Chris Chope expressed his concern that the dynamic economic benefits of low taxes had been forgotten and that the 30% increase in Corporation Tax is a mistake, when he spoke in the House of Commons during the debate on the 2021 Budget.
For his full speech, see below.
It is a privilege to be able to participate in this debate on the Budget, which is in a sense rather like an economic Olympics because so many records have been broken. The tax burden in 2025-26 will be 35% of GDP—the highest in over 50 years. The public sector net debt will reach 109.7% of GDP in 2023-24, which will be the highest in 60 years, and we know that the deficit in the current year, at 16.9% of GDP, is the highest in 75 years. As Allister Heath in The Daily Telegraph has reminded us today, it is the first time that there has been an increase in corporation tax since Denis Healey’s “pips squeak” Budget of 1974—47 years ago.
Let us also not forget that the proposed increase from 19 pence in the pound to 25 pence in the pound is an increase of more than 30% in corporation tax. The fact that 65 out of every 100 people questioned like the increase in corporation tax illustrates the extent of the economic illiteracy that sadly abounds. If that is really what the public want, Jeremy Corbyn would have won the general election with a landslide with his promise of an even larger corporation tax rate of 26 pence in the pound.
The Office for Budget Responsibility believes that the consequence of the changes in corporation tax will be an increase in the cost of capital and reduced business investments, and that that will, in turn, lead to lower productivity and lower wages. The question that I hope the Minister will answer later is why the Chancellor did not listen to people such as Sir Paul Marshall, an extraordinarily successful wealth creator, who sits on the Government’s Industrial Strategy Council. He has argued for a post-Brexit corporation tax strategy that is globally competitive and attracts inward investment. He calls it an aspiration to create a “Dublin-on-Thames”.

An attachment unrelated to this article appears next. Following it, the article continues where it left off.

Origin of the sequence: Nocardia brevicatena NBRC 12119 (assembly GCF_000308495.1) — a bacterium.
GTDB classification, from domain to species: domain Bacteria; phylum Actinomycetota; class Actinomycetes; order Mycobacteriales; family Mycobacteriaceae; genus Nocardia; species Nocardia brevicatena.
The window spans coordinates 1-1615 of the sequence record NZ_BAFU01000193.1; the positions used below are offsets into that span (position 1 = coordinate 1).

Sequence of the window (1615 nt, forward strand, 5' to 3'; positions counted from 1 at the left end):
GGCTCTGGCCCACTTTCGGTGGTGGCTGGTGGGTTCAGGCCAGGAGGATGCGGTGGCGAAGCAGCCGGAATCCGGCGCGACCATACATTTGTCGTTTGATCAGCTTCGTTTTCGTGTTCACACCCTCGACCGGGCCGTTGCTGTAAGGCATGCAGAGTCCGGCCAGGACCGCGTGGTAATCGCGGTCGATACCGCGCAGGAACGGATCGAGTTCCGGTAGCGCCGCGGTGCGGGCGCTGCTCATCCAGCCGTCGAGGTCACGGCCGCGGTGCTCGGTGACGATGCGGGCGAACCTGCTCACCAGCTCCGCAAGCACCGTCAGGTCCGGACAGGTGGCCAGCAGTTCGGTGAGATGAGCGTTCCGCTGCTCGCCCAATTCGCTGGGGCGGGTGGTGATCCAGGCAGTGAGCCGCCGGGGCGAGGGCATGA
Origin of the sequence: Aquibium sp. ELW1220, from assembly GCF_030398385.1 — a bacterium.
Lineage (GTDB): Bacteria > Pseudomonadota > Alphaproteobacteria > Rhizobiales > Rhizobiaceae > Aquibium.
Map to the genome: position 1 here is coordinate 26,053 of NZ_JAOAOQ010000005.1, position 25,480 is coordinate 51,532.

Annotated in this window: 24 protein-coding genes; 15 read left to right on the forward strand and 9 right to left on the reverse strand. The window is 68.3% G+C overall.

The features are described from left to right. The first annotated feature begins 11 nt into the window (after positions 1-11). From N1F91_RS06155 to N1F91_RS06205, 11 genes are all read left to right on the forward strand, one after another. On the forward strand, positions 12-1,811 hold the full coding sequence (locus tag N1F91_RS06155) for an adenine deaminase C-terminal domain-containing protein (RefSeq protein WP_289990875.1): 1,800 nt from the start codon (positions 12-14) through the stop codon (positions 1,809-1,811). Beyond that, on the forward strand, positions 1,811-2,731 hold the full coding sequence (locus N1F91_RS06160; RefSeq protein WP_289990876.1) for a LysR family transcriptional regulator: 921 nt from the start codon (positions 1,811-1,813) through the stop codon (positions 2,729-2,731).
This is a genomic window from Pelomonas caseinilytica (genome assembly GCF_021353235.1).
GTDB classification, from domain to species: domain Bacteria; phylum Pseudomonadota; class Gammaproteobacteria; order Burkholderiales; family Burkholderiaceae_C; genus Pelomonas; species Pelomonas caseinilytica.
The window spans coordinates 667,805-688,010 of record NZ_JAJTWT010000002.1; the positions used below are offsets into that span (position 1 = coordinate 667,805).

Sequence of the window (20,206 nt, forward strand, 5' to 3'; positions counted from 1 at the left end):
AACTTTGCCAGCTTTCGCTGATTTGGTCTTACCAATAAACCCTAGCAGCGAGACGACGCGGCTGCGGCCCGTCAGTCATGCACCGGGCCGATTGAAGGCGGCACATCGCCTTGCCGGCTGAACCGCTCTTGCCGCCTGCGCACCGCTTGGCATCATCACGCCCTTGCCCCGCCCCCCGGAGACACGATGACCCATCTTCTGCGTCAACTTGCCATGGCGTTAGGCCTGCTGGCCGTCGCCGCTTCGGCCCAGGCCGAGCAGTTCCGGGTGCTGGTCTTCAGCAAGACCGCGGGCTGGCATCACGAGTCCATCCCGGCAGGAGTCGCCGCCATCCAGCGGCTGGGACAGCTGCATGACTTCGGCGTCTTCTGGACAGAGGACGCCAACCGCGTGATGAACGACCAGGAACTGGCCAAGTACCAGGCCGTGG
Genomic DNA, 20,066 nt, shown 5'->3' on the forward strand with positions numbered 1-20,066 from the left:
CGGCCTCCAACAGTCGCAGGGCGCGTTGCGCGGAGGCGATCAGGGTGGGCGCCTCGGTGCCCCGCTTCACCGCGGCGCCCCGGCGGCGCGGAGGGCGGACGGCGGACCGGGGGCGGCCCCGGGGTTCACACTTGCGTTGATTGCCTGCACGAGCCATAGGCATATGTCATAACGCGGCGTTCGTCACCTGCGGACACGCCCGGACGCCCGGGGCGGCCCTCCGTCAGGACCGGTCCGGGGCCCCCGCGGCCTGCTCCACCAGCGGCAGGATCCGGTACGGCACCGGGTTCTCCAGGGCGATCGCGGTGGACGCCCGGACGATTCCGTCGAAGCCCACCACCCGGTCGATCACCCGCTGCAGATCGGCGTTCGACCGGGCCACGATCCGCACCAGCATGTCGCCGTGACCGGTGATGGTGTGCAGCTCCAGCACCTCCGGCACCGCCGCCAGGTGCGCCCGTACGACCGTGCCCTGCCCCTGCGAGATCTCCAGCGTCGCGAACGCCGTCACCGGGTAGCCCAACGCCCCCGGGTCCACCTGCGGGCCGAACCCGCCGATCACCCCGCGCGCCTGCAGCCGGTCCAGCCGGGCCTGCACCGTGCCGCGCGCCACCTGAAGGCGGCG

That is a reference to the success of Ireland, with its headline corporation tax rate of just 12.5%. Apple, Boston Scientific, Dell, Facebook, Ingersoll Rand, Merck, Oracle and Pfizer are all international companies that have put their headquarters in Ireland or that book their revenues through that country because of the Irish policy of attracting inward investment by having very low levels of corporation tax. Arthur Laffer popularised supply-side economics by drawing diagrams on napkins, one of which I have at home. The Laffer curve suggests that that works. When we had corporation tax at 28% in 2010, it delivered a yield of £43 billion, but when it was reduced to 20% in 2018-19, that yield had risen to as high as £57 billion. That is the supply-side effect—the Laffer curve—operating effectively.
This morning, the Chancellor of the Exchequer was challenged on the radio about why he believes that the dynamic effect of lower taxes no longer applies. I have to say, the Chancellor equivocated in his answers. He said that higher yields from lower taxes are more likely due to cyclical effects. He also said that there had not been the step change in capital investment due to lower corporation tax over the last three years, but he omitted to make any reference to the uncertainty over Brexit.
The Government say that they have to ask the taxpayer to pay to repair the damage caused by the economic car crash of the pandemic, but as everyone ought to know, those seeking compensation for such crashes have a duty to mitigate their loss. My concern is that the Government are not mitigating their loss. Why should taxpayers pick up the cost of accommodating, as the Chancellor put it, the “most cautious approach” to restoring social and economic freedom? UKHospitality estimates that the costs of not reopening to hospitality on 1 April is £9 billion, and that does not include such things as weddings and so on.
My concern, which I hope will be addressed in the Minister’s response to the debate, is this. Allister Heath in The Daily Telegraph today said:
“This was an avoidably bad Budget that will haunt the Tories for years to come.”
The key word is “avoidably”. One way in which we could have avoided this Budget would have been to create the end of the public health emergency and, as a result, restore economic and social freedom. The public health emergency is officially open, but it does not seem to have been recognised yet by the Treasury.
- ENDS -